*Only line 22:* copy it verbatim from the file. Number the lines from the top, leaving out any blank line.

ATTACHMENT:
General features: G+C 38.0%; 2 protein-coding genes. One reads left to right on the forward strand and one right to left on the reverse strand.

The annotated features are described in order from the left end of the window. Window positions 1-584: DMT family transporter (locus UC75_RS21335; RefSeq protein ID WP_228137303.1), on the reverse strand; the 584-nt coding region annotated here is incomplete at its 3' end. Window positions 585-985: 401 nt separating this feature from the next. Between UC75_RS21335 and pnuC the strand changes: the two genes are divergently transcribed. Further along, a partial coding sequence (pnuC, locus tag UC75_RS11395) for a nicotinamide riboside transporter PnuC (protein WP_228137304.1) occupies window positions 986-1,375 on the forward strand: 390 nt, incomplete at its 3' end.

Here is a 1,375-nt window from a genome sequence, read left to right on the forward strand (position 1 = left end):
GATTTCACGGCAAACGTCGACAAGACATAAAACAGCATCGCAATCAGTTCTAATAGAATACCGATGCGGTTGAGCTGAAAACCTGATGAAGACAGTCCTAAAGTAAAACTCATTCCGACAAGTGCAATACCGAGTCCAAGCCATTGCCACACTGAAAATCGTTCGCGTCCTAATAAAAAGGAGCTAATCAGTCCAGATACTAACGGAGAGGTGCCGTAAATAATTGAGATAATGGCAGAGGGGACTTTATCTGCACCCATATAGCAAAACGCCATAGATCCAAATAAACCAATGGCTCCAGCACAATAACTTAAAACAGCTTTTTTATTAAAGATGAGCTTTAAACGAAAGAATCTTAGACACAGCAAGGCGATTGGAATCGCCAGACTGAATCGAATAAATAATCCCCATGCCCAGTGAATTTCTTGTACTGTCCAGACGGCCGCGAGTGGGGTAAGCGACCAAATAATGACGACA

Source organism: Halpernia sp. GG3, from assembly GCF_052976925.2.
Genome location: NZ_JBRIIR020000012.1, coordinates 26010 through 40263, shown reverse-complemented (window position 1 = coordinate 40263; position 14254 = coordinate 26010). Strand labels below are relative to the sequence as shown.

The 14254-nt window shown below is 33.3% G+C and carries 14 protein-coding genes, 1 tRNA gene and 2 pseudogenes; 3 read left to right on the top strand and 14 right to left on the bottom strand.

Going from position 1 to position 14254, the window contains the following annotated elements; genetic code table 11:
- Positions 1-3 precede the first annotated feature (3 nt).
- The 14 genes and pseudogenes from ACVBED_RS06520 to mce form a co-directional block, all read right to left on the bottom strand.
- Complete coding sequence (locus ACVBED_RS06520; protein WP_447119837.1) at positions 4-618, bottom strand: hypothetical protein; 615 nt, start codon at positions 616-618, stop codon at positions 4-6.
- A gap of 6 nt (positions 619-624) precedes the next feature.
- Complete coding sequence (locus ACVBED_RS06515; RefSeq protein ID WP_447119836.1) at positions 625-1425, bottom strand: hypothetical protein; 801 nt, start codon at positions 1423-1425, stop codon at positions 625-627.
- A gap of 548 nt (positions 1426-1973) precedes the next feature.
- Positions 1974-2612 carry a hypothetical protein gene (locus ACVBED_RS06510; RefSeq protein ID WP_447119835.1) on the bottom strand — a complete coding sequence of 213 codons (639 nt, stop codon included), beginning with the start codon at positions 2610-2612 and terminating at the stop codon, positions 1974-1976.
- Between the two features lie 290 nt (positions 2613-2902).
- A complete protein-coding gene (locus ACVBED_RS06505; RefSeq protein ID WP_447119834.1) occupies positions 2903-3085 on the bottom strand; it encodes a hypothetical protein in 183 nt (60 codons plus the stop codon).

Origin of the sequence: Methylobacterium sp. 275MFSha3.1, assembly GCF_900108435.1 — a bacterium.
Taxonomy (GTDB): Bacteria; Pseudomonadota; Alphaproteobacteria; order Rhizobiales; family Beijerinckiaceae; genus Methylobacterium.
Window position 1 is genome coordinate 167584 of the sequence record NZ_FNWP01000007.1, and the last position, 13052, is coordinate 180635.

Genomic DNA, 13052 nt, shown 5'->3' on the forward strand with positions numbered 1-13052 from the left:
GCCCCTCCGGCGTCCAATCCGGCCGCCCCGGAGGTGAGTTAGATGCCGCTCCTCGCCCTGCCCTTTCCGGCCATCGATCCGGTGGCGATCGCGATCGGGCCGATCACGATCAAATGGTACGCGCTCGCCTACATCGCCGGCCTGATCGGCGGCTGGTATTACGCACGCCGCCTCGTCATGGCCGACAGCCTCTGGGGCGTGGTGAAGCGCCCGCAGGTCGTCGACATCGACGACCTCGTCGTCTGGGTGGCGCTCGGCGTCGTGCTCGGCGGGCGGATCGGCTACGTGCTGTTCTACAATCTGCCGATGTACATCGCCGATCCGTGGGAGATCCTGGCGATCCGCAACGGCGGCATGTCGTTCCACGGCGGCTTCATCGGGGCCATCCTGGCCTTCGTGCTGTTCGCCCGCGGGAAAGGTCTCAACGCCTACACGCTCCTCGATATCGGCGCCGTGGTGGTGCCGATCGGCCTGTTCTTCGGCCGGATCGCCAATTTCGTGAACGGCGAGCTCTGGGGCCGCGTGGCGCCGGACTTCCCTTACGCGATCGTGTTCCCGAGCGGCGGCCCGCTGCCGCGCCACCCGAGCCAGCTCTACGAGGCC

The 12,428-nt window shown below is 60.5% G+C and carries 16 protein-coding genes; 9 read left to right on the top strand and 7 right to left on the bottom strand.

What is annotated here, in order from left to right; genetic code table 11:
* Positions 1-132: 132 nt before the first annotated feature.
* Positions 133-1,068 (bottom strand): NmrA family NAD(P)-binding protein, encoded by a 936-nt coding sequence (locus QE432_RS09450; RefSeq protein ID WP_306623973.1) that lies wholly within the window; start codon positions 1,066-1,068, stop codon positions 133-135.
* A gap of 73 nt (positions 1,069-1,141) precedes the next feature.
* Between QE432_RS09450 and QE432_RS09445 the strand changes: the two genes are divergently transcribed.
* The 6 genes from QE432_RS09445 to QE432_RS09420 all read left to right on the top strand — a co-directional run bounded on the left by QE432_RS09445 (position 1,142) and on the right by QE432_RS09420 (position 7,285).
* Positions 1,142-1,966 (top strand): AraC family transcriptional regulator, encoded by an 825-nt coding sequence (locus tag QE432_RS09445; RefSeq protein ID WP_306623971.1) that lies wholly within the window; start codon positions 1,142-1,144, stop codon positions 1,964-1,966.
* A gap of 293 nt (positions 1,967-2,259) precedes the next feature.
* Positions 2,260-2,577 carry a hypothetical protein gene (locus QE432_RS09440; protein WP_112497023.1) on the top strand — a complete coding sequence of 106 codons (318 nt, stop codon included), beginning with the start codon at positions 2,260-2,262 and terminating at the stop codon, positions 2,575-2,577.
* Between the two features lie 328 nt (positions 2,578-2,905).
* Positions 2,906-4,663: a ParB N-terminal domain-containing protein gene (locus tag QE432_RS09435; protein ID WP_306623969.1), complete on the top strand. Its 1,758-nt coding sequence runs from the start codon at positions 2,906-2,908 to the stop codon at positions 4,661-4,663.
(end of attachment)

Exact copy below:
GCCCCTCCGGCGTCCAATCCGGCCGCCCCGGAGGTGAGTTAGATGCCGCTCCTCGCCCTGCCCTTTCCGGCCATCGATCCGGTGGCGATCGCGATCGGGCCGATCACGATCAAATGGTACGCGCTCGCCTACATCGCCGGCCTGATCGGCGGCTGGTATTACGCACGCCGCCTCGTCATGGCCGACAGCCTCTGGGGCGTGGTGAAGCGCCCGCAGGTCGTCGACATCGACGACCTCGTCGTCTGGGTGGCGCTCGGCGTCGTGCTCGGCGGGCGGATCGGCTACGTGCTGTTCTACAATCTGCCGATGTACATCGCCGATCCGTGGGAGATCCTGGCGATCCGCAACGGCGGCATGTCGTTCCACGGCGGCTTCATCGGGGCCATCCTGGCCTTCGTGCTGTTCGCCCGCGGGAAAGGTCTCAACGCCTACACGCTCCTCGATATCGGCGCCGTGGTGGTGCCGATCGGCCTGTTCTTCGGCCGGATCGCCAATTTCGTGAACGGCGAGCTCTGGGGCCGCGTGGCGCCGGACTTCCCTTACGCGATCGTGTTCCCGAGCGGCGGCCCGCTGCCGCGCCACCCGAGCCAGCTCTACGAGGCC